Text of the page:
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About James Blood Ulmer

Though his career has been inconsistent, Ulmer's had enough "on" moments to rank as one of the most exciting jazz guitarists of the past twenty years. He's instantly recognizable for his jagged, knotty phrasing and unique harmonic sense. Comfortable working in a wide variety of genres, from Funk and rock to Bop and Soul Jazz, Ulmer is best known as an exponent of the so-called "Free Funk" genre spawned by saxophonist and mentor Ornette Coleman's mid-1970s electric band Prime Time. Tales of Captain Black (1978) and Are You Glad to Be in America? (1980) are prime examples of this style, blending aggressive rock/Funk dynamics with frantic, constantly morphing group interplay. Their success, however, painted Ulmer into an avant-garde corner he didn't want to be in; his inclusion of more "straight" blues and R&B-oriented songs (featuring his own gravelly vocals) on subsequent records alienated many listeners who found the results unfocused. By the late '90s, he shifted to a more compartmentalized approach to releasing records, and in doing so has regained some of the momentum he lost in the mid-1980s.

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Listen toJames Blood Ulmeron Napster

Though his career has been inconsistent, Ulmer's had enough "on" moments to rank as one of the most exciting jazz guitarists of the past twenty years. He's instantly recognizable for his jagged, knotty phrasing and unique harmonic sense. Comfortable working in a wide variety of genres, from Funk and rock to Bop and Soul Jazz, Ulmer is best known as an exponent of the so-called "Free Funk" genre spawned by saxophonist and mentor Ornette Coleman's mid-1970s electric band Prime Time. Tales of Captain Black (1978) and Are You Glad to Be in America? (1980) are prime examples of this style, blending aggressive rock/Funk dynamics with frantic, constantly morphing group interplay. Their success, however, painted Ulmer into an avant-garde corner he didn't want to be in; his inclusion of more "straight" blues and R&B-oriented songs (featuring his own gravelly vocals) on subsequent records alienated many listeners who found the results unfocused. By the late '90s, he shifted to a more compartmentalized approach to releasing records, and in doing so has regained some of the momentum he lost in the mid-1980s.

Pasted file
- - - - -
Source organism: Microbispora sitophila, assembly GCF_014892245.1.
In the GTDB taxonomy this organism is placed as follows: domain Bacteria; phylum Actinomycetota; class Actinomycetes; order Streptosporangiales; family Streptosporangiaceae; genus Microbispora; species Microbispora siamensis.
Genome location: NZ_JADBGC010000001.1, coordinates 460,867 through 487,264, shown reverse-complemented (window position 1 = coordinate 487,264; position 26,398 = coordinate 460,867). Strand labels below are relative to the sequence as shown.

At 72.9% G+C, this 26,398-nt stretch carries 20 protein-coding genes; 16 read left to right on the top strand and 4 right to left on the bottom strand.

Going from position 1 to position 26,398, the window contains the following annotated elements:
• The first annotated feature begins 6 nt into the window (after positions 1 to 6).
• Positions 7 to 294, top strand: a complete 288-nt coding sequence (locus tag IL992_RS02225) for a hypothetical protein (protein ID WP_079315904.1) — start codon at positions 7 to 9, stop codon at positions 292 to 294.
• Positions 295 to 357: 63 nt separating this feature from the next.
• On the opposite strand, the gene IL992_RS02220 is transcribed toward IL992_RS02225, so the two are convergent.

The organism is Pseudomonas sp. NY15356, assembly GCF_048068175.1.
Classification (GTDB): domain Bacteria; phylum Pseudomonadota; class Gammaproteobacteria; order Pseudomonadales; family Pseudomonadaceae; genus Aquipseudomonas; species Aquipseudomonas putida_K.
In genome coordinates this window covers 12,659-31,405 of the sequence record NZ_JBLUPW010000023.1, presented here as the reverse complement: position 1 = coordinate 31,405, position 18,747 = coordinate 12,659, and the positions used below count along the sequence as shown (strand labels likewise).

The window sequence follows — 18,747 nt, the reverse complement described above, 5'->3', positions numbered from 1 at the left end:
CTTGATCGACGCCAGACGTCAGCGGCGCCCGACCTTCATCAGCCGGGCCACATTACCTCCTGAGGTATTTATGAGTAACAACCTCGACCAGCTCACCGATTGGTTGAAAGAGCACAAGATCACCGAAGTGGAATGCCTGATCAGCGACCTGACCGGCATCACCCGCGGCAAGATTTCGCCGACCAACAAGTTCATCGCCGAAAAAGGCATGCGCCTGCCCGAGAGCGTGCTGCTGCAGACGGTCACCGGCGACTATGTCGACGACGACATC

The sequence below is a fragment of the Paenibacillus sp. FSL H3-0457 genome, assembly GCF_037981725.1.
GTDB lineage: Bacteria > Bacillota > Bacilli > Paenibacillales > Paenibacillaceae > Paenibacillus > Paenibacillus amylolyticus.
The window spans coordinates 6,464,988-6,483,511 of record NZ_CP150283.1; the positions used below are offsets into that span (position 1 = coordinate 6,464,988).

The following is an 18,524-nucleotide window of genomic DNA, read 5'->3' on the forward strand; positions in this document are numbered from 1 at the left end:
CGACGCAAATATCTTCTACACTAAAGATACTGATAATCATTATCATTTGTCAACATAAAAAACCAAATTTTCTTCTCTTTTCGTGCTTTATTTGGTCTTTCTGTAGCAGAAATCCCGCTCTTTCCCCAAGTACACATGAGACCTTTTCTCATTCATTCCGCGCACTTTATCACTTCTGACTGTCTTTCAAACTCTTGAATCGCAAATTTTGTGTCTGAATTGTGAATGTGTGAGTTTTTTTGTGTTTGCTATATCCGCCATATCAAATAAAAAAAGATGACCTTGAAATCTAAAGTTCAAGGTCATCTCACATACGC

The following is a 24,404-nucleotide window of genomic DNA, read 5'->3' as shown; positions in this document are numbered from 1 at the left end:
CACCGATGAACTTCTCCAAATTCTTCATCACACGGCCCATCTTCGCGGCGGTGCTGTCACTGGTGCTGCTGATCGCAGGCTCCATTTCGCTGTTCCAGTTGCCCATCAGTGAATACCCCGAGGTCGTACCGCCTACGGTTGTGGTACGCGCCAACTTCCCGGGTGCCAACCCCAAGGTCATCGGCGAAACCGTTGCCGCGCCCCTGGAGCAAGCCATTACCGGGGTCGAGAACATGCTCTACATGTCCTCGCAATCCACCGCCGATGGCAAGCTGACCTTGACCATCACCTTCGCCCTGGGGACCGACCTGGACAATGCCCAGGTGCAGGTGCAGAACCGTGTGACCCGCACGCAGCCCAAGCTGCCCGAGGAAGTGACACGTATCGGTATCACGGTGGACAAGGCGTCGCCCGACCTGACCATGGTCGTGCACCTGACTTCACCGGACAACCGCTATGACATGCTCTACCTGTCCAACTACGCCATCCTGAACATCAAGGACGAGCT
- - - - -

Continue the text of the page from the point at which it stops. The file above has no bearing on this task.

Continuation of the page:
About James Blood Ulmer

Though his career has been inconsistent, Ulmer's had enough "on" moments to rank as one of the most exciting jazz guitarists of the past twenty years. He's instantly recognizable for his jagged, knotty phrasing and unique harmonic sense. Comfortable working in a wide variety of genres, from Funk and rock to Bop and Soul Jazz, Ulmer is best known as an exponent of the so-called "Free Funk" genre spawned by saxophonist and mentor Ornette Coleman's mid-1970s electric band Prime Time. Tales of Captain Black (1978) and Are You Glad to Be in America? (1980) are prime examples of this style, blending aggressive rock/Funk dynamics with frantic, constantly morphing group interplay. Their success, however, painted Ulmer into an avant-garde corner he didn't want to be in; his inclusion of more "straight" blues and R&B-oriented songs (featuring his own gravelly vocals) on subsequent records alienated many listeners who found the results unfocused. By the late '90s, he shifted to a more compartmentalized approach to releasing records, and in doing so has regained some of the momentum he lost in the mid-1980s.

About James Blood Ulmer

Though his career has been inconsistent, Ulmer's had enough "on" moments to rank as one of the most exciting jazz guitarists of the past twenty years. He's instantly recognizable for his jagged, knotty phrasing and unique harmonic sense. Comfortable working in a wide variety of genres, from Funk and rock to Bop and Soul Jazz, Ulmer is best known as an exponent of the so-called "Free Funk" genre spawned by saxophonist and mentor Ornette Coleman's mid-1970s electric band Prime Time. Tales of Captain Black (1978) and Are You Glad to Be in America? (1980) are prime examples of this style, blending aggressive rock/Funk dynamics with frantic, constantly morphing group interplay. Their success, however, painted Ulmer into an avant-garde corner he didn't want to be in; his inclusion of more "straight" blues and R&B-oriented songs (featuring his own gravelly vocals) on subsequent records alienated many listeners who found the results unfocused. By the late '90s, he shifted to a more compartmentalized approach to releasing records, and in doing so has regained some of the momentum he lost in the mid-1980s.